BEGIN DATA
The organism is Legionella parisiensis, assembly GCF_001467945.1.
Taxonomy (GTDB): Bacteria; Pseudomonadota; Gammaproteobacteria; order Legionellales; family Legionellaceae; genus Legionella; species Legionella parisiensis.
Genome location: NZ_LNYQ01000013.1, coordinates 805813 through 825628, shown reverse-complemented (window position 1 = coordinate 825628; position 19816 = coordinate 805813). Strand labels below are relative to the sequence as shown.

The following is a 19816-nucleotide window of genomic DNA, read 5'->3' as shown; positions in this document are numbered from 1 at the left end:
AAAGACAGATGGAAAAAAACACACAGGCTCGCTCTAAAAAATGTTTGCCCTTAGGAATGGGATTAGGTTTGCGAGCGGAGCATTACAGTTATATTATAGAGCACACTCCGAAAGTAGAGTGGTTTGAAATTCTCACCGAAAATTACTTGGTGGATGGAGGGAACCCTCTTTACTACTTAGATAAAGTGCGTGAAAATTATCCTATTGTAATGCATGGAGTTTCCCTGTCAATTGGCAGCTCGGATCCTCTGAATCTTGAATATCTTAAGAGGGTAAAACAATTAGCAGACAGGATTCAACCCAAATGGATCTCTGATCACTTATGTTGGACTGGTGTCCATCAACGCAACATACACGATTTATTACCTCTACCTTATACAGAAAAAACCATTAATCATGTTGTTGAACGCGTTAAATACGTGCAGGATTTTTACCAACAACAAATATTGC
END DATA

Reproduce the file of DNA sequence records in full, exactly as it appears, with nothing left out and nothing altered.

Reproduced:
The organism is Legionella parisiensis, assembly GCF_001467945.1.
Taxonomy (GTDB): Bacteria; Pseudomonadota; Gammaproteobacteria; order Legionellales; family Legionellaceae; genus Legionella; species Legionella parisiensis.
Genome location: NZ_LNYQ01000013.1, coordinates 805813 through 825628, shown reverse-complemented (window position 1 = coordinate 825628; position 19816 = coordinate 805813). Strand labels below are relative to the sequence as shown.

The following is a 19816-nucleotide window of genomic DNA, read 5'->3' as shown; positions in this document are numbered from 1 at the left end:
AAAGACAGATGGAAAAAAACACACAGGCTCGCTCTAAAAAATGTTTGCCCTTAGGAATGGGATTAGGTTTGCGAGCGGAGCATTACAGTTATATTATAGAGCACACTCCGAAAGTAGAGTGGTTTGAAATTCTCACCGAAAATTACTTGGTGGATGGAGGGAACCCTCTTTACTACTTAGATAAAGTGCGTGAAAATTATCCTATTGTAATGCATGGAGTTTCCCTGTCAATTGGCAGCTCGGATCCTCTGAATCTTGAATATCTTAAGAGGGTAAAACAATTAGCAGACAGGATTCAACCCAAATGGATCTCTGATCACTTATGTTGGACTGGTGTCCATCAACGCAACATACACGATTTATTACCTCTACCTTATACAGAAAAAACCATTAATCATGTTGTTGAACGCGTTAAATACGTGCAGGATTTTTACCAACAACAAATATTGC